It’s what you do not what you sayPublished 8:30pm Saturday, March 16, 2013
Public speaking students have the opportunity to select their own topics for classroom speeches and I’ve heard some unusual ones over the years. One student delivered a persuasion speech about why we should remove all squirrels from the Judson College campus.
Another delivered an informational speech on how to kill zombies. Still another brought her rooster to class and talked about having “Othello” as a pet.
Two students gave persuasion speeches on proper tipping. Both had been servers in a restaurant and spoke pretty passionately about the practice of tipping hard-working servers. Though these students were in different classes and from different class years, they agreed that one meal per week had the worst tipping. Might the reader hazard a guess as to which meal that would be?
The correct answer is Sunday lunch. Ouch.
These students suggested we Christians are tight-wads on Sunday–at least at lunch if not also in morning church!
But living a kingdom ethic in our world is a significant part of our identity as God’s people. The gospels and the epistles talk a lot about this lifestyle — a life filled with goodness, mercy, generosity, service and integrity.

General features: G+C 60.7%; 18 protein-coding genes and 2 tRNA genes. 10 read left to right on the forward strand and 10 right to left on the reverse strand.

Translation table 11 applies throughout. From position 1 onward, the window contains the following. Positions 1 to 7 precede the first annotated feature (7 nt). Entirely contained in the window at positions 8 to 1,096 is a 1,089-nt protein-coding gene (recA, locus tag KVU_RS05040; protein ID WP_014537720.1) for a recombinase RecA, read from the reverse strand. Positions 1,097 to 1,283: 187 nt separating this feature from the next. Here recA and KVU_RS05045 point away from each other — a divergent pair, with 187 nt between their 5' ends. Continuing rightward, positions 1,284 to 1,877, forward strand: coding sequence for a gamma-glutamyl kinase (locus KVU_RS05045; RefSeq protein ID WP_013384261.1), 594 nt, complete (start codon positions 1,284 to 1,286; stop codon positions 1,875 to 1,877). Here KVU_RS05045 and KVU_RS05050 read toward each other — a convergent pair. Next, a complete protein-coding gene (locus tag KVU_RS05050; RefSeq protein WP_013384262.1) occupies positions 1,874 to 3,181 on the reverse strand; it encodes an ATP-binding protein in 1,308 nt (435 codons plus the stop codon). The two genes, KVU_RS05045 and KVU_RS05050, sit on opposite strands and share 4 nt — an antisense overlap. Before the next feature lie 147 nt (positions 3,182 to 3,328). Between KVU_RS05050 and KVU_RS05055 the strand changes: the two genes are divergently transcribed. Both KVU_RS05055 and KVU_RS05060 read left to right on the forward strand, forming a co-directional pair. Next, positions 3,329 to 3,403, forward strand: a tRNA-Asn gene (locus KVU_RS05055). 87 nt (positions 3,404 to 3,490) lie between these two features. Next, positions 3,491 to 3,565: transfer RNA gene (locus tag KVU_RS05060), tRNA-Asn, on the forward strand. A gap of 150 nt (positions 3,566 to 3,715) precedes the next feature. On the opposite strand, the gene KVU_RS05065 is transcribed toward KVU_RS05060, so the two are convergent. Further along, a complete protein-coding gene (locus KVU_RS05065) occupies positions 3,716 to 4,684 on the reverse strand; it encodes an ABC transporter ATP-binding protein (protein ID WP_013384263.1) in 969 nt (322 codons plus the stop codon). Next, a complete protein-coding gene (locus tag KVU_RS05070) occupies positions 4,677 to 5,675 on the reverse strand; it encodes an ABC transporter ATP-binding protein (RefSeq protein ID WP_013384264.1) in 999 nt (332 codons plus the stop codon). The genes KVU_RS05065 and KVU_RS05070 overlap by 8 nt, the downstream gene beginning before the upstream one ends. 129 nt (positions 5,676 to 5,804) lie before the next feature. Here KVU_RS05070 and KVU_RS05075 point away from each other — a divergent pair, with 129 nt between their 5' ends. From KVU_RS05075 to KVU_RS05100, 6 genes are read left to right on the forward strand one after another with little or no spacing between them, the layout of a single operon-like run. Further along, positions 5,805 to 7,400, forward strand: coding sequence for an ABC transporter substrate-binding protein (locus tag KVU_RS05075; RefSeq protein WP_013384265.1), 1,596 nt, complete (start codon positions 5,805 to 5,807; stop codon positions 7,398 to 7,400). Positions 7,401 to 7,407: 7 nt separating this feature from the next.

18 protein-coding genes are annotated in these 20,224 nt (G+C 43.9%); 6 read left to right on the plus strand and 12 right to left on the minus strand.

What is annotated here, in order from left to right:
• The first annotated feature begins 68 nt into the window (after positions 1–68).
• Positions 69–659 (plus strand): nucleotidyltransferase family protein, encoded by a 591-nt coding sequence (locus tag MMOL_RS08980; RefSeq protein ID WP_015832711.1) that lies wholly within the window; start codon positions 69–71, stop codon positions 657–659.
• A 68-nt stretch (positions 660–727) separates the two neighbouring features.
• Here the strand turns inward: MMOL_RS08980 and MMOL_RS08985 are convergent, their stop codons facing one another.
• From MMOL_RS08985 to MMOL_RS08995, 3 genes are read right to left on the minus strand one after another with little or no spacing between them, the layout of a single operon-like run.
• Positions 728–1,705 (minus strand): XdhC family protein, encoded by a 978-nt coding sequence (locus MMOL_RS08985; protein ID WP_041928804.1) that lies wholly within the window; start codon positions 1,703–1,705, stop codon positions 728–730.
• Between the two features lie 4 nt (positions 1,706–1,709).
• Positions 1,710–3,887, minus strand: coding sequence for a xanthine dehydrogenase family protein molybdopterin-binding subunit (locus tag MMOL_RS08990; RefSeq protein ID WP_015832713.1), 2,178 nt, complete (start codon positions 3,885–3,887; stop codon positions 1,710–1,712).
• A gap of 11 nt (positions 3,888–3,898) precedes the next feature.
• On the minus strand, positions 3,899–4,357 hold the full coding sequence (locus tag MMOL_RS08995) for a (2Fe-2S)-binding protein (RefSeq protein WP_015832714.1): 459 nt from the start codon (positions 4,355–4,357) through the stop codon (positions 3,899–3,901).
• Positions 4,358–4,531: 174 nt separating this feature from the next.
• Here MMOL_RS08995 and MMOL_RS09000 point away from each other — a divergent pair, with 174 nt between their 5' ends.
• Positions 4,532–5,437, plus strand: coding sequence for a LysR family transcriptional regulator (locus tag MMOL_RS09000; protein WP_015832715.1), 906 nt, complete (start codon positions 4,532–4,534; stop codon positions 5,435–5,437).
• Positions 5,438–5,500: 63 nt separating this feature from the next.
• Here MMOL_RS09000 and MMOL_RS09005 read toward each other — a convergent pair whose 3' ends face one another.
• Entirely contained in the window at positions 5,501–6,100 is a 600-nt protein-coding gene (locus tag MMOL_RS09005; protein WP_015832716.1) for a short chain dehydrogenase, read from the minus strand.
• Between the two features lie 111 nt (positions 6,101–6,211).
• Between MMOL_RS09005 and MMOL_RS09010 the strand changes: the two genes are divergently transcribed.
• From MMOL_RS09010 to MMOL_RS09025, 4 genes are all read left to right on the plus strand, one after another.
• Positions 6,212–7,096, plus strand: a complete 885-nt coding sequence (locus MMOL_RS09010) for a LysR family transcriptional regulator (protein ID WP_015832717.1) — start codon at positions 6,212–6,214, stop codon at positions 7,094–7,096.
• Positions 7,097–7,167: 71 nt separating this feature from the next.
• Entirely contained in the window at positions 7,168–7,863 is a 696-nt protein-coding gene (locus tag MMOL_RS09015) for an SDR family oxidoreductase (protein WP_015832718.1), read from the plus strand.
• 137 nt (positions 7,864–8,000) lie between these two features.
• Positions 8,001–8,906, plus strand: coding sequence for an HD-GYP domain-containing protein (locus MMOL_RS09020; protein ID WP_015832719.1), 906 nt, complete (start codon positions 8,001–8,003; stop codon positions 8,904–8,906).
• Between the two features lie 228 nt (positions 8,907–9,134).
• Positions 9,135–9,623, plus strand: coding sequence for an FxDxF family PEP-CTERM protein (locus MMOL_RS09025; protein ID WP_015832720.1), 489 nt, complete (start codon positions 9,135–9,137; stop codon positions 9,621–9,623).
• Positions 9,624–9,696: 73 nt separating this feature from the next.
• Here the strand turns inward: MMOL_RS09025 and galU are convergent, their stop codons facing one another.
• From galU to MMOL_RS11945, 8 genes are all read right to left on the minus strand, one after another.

We evangelicals know the truth of Paul’s word in Ephesians 2:8. “For by grace are ye saved through faith; and that not of yourselves; it is the gift of God,” he wrote.
We know that nothing is good enough in our lives to earn salvation. We can’t be that good! But the apostle proceeded in verse 10 to write, “For we are his workmanship, created in Christ Jesus unto good works.” Though good works don’t save us, the Christian life is to be filled with good works. And it’s these good works that make our faith appealing to those without faith. The old adage is true: “What you are speaks so loudly I can’t hear what you say.”
English pastor and medical doctor David Livingstone felt the call to Africa in the mid-19th century and after the passage of time his whereabouts were lost to the world.
“The New York Herald” sent reporter Henry Stanley to find him. Stanley retraced the missionary’s trail and found him after some months in Tanzania in 1869. His greeting is familiar to most. “Dr. Livingstone, I presume?” He asked as he approached the first Caucasian he’d seen in many months.
When Stanley left for Africa, he was not a Christian. When he returned after meeting Livingstone, he was a believer. Friends asked him what Livingstone had said that brought about his conversion.
“It wasn’t so much what he said,” Stanley replied, “it was what he was.”
The kingdom ethic we embrace every day is the finest witness we can have.